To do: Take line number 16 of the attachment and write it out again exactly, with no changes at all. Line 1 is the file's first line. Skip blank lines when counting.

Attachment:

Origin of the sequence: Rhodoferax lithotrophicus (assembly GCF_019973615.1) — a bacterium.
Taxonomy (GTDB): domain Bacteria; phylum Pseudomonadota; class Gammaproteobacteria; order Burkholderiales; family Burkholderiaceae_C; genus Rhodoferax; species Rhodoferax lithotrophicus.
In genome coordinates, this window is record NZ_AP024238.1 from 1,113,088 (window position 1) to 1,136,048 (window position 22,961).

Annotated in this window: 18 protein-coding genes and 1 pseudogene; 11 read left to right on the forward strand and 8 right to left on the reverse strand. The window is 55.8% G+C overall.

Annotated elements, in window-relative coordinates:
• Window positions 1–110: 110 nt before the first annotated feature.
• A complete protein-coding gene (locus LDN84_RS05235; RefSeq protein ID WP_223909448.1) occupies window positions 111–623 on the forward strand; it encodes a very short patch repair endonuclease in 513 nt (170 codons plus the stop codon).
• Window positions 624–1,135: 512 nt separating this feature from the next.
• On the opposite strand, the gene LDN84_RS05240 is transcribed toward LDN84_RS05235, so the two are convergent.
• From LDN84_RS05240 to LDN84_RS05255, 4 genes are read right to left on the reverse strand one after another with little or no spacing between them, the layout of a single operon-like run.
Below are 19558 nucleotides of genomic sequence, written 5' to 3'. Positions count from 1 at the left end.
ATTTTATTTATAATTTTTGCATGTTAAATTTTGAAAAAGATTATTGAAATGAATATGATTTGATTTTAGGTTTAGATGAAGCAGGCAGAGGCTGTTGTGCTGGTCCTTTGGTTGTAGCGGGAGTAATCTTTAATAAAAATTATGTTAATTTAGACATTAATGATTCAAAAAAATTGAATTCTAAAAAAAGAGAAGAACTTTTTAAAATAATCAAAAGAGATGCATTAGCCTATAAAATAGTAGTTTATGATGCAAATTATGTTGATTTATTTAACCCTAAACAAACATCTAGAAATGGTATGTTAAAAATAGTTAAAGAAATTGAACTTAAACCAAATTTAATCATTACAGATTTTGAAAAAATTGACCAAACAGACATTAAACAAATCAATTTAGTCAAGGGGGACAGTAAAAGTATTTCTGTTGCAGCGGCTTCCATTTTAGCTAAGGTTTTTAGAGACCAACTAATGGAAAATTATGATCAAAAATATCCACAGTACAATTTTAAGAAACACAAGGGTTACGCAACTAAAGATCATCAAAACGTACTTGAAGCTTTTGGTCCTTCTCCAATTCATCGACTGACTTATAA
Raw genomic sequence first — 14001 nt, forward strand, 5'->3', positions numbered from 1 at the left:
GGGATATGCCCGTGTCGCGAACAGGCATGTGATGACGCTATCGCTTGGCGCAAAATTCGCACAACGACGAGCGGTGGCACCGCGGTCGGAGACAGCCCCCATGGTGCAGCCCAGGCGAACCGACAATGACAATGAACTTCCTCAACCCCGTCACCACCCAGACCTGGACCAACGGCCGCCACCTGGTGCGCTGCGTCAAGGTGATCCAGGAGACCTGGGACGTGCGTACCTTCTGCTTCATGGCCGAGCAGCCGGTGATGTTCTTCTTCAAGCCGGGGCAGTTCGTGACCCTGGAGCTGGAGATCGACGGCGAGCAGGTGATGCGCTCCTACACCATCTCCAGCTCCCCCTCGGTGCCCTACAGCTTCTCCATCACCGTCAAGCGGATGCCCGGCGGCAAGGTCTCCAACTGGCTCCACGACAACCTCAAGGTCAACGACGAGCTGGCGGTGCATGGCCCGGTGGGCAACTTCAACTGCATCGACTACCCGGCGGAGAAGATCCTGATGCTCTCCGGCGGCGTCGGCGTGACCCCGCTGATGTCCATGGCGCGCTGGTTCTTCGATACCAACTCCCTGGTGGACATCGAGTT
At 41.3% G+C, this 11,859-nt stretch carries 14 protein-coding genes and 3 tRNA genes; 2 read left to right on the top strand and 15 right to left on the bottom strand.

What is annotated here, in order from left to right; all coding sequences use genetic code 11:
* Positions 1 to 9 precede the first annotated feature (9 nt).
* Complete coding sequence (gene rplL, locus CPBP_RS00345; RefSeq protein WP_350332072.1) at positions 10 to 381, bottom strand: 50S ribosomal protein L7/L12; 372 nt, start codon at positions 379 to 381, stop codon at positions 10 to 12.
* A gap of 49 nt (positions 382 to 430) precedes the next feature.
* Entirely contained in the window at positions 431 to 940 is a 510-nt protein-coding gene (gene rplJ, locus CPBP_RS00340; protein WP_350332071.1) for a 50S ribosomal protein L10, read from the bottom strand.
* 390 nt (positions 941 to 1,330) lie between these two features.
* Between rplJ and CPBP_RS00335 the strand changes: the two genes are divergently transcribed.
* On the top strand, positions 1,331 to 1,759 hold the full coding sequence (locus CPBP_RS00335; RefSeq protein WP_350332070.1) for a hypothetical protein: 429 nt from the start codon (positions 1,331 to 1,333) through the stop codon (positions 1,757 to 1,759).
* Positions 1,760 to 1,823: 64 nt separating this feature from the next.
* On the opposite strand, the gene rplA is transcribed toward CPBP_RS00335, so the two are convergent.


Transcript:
What is annotated here, in order from left to right; all coding sequences use genetic code 11: